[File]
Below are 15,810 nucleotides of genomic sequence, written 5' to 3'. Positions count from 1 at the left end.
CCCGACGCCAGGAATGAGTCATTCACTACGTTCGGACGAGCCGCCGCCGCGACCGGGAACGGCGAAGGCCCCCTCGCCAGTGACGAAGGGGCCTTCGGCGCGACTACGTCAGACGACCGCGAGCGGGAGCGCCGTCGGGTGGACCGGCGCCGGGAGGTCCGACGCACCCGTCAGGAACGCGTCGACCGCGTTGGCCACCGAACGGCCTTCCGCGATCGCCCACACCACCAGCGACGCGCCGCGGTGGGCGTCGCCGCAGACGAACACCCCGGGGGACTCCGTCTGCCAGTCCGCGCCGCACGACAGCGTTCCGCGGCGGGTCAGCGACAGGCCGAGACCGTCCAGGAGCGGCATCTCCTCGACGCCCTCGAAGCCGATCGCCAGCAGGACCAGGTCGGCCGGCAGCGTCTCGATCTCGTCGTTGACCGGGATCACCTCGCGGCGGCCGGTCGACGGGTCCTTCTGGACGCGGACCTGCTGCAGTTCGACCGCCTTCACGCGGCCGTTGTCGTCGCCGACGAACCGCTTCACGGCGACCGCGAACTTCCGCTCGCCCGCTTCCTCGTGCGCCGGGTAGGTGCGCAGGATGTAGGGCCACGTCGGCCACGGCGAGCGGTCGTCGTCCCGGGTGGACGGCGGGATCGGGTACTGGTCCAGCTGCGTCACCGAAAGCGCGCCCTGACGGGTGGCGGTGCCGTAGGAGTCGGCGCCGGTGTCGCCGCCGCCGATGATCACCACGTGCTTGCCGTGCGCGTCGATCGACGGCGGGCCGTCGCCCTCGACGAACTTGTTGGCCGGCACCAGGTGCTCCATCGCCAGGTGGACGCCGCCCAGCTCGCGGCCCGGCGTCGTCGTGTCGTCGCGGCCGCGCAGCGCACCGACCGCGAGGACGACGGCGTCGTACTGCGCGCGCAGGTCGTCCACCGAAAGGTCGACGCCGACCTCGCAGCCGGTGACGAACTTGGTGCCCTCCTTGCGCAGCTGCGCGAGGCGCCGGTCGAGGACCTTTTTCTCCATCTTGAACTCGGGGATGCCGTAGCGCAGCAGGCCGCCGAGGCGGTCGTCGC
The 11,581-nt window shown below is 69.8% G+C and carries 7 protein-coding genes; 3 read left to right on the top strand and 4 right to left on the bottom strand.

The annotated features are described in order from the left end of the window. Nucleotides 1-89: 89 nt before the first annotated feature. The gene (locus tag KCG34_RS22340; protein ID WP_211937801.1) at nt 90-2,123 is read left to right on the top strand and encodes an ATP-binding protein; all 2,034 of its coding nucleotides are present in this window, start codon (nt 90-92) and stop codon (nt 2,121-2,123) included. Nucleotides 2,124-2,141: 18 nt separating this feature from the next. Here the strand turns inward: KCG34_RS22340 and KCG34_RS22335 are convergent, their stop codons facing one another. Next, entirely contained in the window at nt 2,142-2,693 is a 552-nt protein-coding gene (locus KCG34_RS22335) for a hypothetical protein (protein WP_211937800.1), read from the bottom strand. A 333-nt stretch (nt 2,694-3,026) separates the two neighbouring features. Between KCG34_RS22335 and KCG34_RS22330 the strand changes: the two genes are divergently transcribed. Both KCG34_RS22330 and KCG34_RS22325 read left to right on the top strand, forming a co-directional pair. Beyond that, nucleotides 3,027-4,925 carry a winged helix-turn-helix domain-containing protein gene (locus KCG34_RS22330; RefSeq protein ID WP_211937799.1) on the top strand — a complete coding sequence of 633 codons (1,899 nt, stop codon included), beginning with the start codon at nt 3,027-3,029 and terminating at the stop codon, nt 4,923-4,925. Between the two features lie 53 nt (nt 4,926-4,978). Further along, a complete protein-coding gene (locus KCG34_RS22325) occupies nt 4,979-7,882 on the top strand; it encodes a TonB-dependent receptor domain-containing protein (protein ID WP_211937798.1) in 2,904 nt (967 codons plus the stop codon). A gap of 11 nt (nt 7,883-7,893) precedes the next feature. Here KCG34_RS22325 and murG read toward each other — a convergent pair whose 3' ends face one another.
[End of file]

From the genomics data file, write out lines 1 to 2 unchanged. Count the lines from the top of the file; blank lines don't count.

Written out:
Below are 15,810 nucleotides of genomic sequence, written 5' to 3'. Positions count from 1 at the left end.
CCCGACGCCAGGAATGAGTCATTCACTACGTTCGGACGAGCCGCCGCCGCGACCGGGAACGGCGAAGGCCCCCTCGCCAGTGACGAAGGGGCCTTCGGCGCGACTACGTCAGACGACCGCGAGCGGGAGCGCCGTCGGGTGGACCGGCGCCGGGAGGTCCGACGCACCCGTCAGGAACGCGTCGACCGCGTTGGCCACCGAACGGCCTTCCGCGATCGCCCACACCACCAGCGACGCGCCGCGGTGGGCGTCGCCGCAGACGAACACCCCGGGGGACTCCGTCTGCCAGTCCGCGCCGCACGACAGCGTTCCGCGGCGGGTCAGCGACAGGCCGAGACCGTCCAGGAGCGGCATCTCCTCGACGCCCTCGAAGCCGATCGCCAGCAGGACCAGGTCGGCCGGCAGCGTCTCGATCTCGTCGTTGACCGGGATCACCTCGCGGCGGCCGGTCGACGGGTCCTTCTGGACGCGGACCTGCTGCAGTTCGACCGCCTTCACGCGGCCGTTGTCGTCGCCGACGAACCGCTTCACGGCGACCGCGAACTTCCGCTCGCCCGCTTCCTCGTGCGCCGGGTAGGTGCGCAGGATGTAGGGCCACGTCGGCCACGGCGAGCGGTCGTCGTCCCGGGTGGACGGCGGGATCGGGTACTGGTCCAGCTGCGTCACCGAAAGCGCGCCCTGACGGGTGGCGGTGCCGTAGGAGTCGGCGCCGGTGTCGCCGCCGCCGATGATCACCACGTGCTTGCCGTGCGCGTCGATCGACGGCGGGCCGTCGCCCTCGACGAACTTGTTGGCCGGCACCAGGTGCTCCATCGCCAGGTGGACGCCGCCCAGCTCGCGGCCCGGCGTCGTCGTGTCGTCGCGGCCGCGCAGCGCACCGACCGCGAGGACGACGGCGTCGTACTGCGCGCGCAGGTCGTCCACCGAAAGGTCGACGCCGACCTCGCAGCCGGTGACGAACTTGGTGCCCTCCTTGCGCAGCTGCGCGAGGCGCCGGTCGAGGACCTTTTTCTCCATCTTGAACTCGGGGATGCCGTAGCGCAGCAGGCCGCCGAGGCGGTCGTCGC